As he prepares to leave the Pentagon after a four-and-a-half-year stint as defense secretary, Robert Gates has been making the rounds to his old stomping grounds, delivering farewell addresses designed to make his audiences squirm.
He did it again today, before the American Enterprise Institute, the think tank that, as he put it, has been “inextricably tied to the war in Iraq, the conflict that pulled me out of private life and back into the public arena” (a move about which Gates clearly feels both honored and ambivalent).
His message to the assembled neocons was this: Like it or not, the defense budget is going to be cut over the next 10 years; he’s already weeded out the particularly wasteful or redundant weapons systems and bureaucratic structures; so we’re going to have to slice into “force structure”—Army divisions, Marine expeditionary units, Air Force wings, Navy ships—the meat and muscle of U.S. fighting power.
Rather than take the easy way out and “salami slice” a certain percentage of all costs off the top, a technique sure to leave a “hollowed-out” force (plenty of troops and weapons but too little money for operations, maintenance, or training), Gates said the Congress, the president, and the American people must make conscious choices of what military missions to forgo and what level of risk to accept.
It’s a good point, and I think it’s also Gates’ way of saying that he’s relieved to be leaving this job—not just for all the reasons that he’s mentioned or implied already (he’s tired, he’s been at this for longer than he’d intended, he hates Washington, he yearns to retire to his two nice houses in the Pacific Northwest), but also because he’s reached the end of his comfort zone when it comes to slashing the defense budget.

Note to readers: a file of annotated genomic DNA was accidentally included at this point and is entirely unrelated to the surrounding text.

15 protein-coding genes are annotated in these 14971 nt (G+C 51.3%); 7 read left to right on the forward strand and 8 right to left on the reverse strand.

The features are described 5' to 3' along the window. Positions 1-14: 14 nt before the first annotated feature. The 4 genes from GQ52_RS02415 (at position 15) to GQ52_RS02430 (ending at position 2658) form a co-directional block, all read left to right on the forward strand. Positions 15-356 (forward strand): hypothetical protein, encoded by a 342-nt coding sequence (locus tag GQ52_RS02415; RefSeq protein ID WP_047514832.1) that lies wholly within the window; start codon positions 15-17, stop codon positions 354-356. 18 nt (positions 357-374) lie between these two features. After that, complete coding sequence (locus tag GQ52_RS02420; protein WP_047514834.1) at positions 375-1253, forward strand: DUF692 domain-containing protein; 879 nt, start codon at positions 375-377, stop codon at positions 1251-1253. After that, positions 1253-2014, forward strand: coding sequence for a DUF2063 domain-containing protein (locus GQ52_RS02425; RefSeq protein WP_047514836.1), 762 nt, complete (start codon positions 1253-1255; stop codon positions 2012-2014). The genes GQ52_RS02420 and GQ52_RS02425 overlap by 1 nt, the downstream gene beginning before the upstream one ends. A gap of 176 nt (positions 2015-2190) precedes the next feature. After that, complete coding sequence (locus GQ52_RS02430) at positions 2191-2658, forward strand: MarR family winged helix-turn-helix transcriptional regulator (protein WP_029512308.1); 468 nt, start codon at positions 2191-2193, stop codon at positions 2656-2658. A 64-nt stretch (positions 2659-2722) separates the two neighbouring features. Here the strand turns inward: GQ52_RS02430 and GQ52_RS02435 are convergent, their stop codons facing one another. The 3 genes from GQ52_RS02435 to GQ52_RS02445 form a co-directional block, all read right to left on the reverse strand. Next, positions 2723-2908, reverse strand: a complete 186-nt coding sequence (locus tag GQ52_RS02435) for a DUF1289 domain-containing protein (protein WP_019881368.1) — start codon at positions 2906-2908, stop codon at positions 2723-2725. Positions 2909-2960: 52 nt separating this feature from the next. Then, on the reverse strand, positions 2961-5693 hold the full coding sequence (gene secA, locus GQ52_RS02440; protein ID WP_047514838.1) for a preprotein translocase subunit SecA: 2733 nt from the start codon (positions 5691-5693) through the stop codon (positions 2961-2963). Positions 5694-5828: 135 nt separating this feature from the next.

In both halves of his tenure, the last two years of George W. Bush’s presidency and the first two and a half of Barack Obama’s, Gates has been a transformative defense secretary—more so than any since Robert McNamara under President John F. Kennedy. (Under Lyndon B. Johnson, he slid into tragedy.)
Gates killed or halted more than 30 weapons systems, including some of the services’ most cherished chestnuts (the Air Force’s F-22 fighter, the Army’s Future Combat Systems vehicle, the Navy’s DDG-1000 destroyer). He forced the chiefs to build or accelerate a new generation of weapons that rubbed up against their institutional interests but were vitally necessary to the wars they were fighting (the MRAP, mine-resistant ambush-protected, troop-carrier and a slew of unmanned aerial vehicles, aka “drones”).
He has helped change the military culture: the way the Pentagon does business and the services fight wars. But he has no interest in challenging that culture’s foundations—the global reach of U.S. military power and presence. That is to say, he’s a radical, to the extent that he has forced the bureaucracy to perform its missions more effectively—but he’s a conservative, in that he’s dedicated above all to preserving those missions.
President Obama wants to cut defense spending by another $400 billion over the next 12 years. A coalition of liberal doves and deficit hawks may force deeper cuts still. The Simpson-Bowles deficit-reduction commission, for instance, recommends cutting it by $1.2 trillion. Gates probably isn’t the ideal man to do that; he won’t be around to do it anyway; all he’s saying, with one foot out the door, is that his successors should at least do it sensibly.